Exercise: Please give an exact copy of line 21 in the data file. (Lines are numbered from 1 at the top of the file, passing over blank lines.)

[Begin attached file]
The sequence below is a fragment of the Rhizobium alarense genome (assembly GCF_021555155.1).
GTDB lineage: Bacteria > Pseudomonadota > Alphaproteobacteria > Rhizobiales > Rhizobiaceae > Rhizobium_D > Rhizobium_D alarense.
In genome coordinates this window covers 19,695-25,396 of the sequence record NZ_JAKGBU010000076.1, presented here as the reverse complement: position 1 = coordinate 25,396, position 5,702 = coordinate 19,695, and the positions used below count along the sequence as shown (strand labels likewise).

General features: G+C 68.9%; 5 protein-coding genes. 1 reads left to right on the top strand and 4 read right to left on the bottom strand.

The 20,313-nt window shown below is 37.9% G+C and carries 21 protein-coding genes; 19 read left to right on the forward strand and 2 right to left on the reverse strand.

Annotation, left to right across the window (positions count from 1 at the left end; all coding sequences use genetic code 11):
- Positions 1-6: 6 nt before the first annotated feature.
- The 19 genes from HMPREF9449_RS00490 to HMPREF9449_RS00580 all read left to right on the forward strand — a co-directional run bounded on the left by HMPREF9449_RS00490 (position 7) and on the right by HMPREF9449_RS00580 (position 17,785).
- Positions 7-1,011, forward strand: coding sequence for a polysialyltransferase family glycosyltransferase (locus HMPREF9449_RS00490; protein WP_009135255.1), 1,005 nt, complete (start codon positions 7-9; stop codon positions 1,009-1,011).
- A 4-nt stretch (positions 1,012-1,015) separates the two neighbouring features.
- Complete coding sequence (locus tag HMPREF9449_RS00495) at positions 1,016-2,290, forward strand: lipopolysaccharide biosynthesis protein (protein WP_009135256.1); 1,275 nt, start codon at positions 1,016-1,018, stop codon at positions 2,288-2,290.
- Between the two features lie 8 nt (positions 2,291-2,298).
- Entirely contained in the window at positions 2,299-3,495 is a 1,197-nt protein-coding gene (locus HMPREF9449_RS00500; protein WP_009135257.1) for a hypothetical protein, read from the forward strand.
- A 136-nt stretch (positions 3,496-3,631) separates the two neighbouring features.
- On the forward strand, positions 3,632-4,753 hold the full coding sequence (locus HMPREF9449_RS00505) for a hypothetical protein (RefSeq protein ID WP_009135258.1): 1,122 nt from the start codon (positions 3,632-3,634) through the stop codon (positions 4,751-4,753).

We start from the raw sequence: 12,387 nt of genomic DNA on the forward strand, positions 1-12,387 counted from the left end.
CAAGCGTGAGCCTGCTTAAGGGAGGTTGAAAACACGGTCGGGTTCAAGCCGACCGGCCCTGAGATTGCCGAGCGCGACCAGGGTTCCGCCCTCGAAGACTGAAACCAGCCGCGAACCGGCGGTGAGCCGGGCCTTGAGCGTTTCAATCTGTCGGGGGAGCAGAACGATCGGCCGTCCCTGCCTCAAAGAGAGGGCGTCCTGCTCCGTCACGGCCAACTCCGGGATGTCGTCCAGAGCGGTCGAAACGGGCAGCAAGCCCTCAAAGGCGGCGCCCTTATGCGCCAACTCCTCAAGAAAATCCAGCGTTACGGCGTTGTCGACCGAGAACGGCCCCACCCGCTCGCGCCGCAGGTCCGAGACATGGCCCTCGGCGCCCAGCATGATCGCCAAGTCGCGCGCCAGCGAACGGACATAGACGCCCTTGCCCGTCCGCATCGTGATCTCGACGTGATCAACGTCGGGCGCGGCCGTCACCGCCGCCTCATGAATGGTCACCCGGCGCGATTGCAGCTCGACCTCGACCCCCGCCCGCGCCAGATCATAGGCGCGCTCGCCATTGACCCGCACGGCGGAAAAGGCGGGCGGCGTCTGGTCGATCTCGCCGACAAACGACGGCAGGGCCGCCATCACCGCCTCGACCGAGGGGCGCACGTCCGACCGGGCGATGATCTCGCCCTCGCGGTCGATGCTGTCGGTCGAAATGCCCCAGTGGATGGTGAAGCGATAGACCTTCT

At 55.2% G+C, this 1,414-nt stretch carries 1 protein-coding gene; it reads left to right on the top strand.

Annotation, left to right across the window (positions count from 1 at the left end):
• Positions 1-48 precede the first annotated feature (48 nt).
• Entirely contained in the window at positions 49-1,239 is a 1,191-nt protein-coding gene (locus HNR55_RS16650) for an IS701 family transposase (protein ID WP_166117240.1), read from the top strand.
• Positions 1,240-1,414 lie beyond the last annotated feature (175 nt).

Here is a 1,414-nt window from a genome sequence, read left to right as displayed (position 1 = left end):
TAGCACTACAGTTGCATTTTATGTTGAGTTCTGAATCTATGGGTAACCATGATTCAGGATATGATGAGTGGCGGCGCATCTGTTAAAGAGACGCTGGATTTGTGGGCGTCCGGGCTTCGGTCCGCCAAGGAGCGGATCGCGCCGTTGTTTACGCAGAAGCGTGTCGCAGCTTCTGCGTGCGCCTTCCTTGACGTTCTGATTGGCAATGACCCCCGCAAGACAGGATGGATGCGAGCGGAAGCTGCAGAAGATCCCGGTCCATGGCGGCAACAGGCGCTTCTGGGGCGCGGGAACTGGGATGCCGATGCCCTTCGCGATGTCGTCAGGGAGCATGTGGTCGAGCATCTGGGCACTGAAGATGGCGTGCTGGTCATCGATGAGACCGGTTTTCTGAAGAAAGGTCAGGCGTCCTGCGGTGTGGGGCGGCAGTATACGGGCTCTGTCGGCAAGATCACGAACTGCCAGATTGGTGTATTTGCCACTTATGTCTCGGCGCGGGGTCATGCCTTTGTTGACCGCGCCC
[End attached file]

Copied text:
• Entirely contained in the window at positions 49-1,239 is a 1,191-nt protein-coding gene (locus HNR55_RS16650) for an IS701 family transposase (protein ID WP_166117240.1), read from the top strand.